Thinking Out of the Box

When you look back over the last year what lessons are you going to take with you? Life has so dramatically changed, and as the end of restrictions come into sight, it is tempting to start imagining what life will be like when everything returns to ‘normal’. But if we close the door on this past year we will miss an opportunity to take its lessons with us.

For me, the chance to see more of family and friends who live further away on Zoom is something I will continue going forward; as well as the daily walk with its silence to appreciate God’s creation.

Wider than the consequences for us as individuals, there are the changes in attitude which we can all take forward to improve society as a whole.

All my life I have benefitted from people thinking out of the box in order for me to be included: my local village primary school who took me on their roll despite never having had anyone else in a wheelchair; the residential centre that got my friends to hoist me up the climbing wall; my youth group that set up a camera in early March last year so I could join the group from home. Sadly, there have also been plenty of times when the computer has said no!

On the face of it, this has been the year that the computer has said no. Many events were cancelled or postponed and life changed dramatically. But it has also been the year of thinking out of the box, where new solutions have had to be created.  We’ve discovered that when we really value something there is often a way that it can continue; for example, recordings of plays brought theatre into our homes, many community groups set up online and church services continued virtually. But remarkably, we’ve found that some things become possibilities whilst in a thinking outside of the box mind frame; people who could not meet due to distance now find they can, and people who have childcare responsibilities find they can easily join a group from their own home.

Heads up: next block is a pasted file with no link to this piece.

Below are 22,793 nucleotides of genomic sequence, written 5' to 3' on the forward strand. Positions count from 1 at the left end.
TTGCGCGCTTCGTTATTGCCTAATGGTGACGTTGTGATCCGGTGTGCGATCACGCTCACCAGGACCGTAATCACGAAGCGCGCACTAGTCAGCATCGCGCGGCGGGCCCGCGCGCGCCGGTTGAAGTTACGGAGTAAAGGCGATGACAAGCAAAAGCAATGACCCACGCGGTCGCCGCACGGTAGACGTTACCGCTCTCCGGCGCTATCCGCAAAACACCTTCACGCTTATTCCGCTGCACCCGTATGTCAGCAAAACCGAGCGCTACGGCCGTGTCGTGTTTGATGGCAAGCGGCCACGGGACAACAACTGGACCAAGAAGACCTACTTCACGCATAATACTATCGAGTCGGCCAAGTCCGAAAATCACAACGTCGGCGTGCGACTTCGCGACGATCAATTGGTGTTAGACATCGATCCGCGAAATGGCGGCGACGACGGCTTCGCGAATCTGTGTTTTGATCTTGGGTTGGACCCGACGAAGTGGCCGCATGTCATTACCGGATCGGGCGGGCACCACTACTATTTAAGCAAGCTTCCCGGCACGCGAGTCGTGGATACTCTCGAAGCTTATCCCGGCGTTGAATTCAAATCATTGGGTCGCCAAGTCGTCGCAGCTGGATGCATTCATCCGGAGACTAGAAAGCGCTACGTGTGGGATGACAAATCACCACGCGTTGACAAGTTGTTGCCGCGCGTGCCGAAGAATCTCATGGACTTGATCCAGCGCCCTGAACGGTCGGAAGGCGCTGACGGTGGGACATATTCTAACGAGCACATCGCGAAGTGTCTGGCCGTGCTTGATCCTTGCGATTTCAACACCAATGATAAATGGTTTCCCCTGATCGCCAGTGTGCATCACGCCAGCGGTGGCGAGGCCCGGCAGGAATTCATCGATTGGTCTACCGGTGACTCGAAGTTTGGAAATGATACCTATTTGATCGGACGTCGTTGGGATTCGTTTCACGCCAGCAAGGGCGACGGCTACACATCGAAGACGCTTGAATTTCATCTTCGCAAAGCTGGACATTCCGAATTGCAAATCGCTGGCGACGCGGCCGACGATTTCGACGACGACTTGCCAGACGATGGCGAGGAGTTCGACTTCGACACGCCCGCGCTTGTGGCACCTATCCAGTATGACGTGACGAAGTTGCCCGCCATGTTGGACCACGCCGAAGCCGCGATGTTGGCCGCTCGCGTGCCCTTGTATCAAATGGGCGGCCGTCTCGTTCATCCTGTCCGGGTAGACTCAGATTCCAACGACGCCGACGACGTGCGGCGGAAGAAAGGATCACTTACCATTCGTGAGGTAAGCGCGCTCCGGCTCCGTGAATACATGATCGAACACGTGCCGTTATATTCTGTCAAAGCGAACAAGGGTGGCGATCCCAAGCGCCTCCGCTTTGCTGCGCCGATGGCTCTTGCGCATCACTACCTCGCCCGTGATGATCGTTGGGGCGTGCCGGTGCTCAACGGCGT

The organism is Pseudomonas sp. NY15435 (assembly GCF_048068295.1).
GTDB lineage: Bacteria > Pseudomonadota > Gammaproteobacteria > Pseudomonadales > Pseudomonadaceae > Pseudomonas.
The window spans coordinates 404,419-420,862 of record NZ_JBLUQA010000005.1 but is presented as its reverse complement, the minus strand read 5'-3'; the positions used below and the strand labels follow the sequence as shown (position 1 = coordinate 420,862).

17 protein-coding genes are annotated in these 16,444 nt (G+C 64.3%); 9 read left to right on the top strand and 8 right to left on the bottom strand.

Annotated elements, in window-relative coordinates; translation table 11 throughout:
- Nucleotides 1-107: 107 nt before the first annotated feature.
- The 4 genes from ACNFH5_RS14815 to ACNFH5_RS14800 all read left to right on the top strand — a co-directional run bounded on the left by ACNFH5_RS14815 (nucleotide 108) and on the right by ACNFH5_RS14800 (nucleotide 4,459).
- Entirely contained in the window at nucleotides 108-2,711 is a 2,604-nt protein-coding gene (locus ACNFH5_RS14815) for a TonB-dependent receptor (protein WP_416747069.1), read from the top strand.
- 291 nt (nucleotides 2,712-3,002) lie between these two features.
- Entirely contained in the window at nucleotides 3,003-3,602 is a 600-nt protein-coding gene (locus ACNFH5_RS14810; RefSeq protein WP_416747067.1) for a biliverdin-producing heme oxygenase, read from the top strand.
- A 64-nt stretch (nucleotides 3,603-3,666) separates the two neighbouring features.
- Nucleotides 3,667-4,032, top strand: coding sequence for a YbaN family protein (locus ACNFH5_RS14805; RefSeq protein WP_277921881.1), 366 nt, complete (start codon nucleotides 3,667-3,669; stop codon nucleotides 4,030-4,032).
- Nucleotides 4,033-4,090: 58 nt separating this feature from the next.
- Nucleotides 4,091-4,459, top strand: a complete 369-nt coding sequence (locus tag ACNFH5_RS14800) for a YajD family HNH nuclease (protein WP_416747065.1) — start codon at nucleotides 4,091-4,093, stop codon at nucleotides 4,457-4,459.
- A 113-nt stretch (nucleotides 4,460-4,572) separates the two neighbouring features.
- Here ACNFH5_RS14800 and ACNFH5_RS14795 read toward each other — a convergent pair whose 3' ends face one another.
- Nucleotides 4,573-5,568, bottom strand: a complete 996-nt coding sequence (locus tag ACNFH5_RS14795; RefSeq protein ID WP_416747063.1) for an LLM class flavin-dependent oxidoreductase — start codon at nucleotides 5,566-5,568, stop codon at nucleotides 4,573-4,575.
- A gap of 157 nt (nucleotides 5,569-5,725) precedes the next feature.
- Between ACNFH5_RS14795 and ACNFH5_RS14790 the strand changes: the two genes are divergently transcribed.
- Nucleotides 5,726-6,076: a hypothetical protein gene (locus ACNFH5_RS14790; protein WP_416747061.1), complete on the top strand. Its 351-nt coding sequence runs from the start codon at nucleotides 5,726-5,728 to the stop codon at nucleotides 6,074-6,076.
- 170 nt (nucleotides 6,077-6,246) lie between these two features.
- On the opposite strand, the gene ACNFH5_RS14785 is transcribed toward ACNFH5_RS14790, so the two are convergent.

In November I presented at the launch of the Disability History Month which had the theme: Access – how far have we come? How far have we to go? After listening to all the contributions I realised that the fundamental issue lies in attitude.  Disabled people need to be valued as people, so that society can’t imagine life without us. Access would suddenly not be an issue.

For me this has played out on a small scale in relation to my schooling.  All winter term I requested from my school that I joined lessons virtually, and there was a plethora of different reasons why this was not possible.  In the meantime, my sister’s school, which I am not on the roll for, heard of my plight and decided to help.  So, since November I have joined my cohort there for live English lessons from an iPad on the table.  The only boy in an all-girls year group.  Using the chat function I have been able to contribute to the discussion, and more importantly, I have been made to feel completely included.  It took a desire to include and compassion, coupled with a can do attitude, and then the barriers could be overcome.

None of this comes as just an access issue, there are far deeper consequences to thinking out of the box.  In a study published by the Office for National Statistics it was found that disabled people are four times more likely to feel lonely than non-disabled people, and have significantly poorer mental health.[1] Maybe going forward we will all be more compassionate to those for whom access is an issue.  But further than that, society and communities are richer with everyone included.

This is the year that we have all been forced to find new solutions, and we’ve discovered that when we value something it can continue in a new and sometimes improved way. As we crawl out of lockdown, let’s all take this new mind set with us. Life is richer when we all think out of the box.

[1] Outcomes for disabled people in the UK: 2020 Office for National Statistics 2020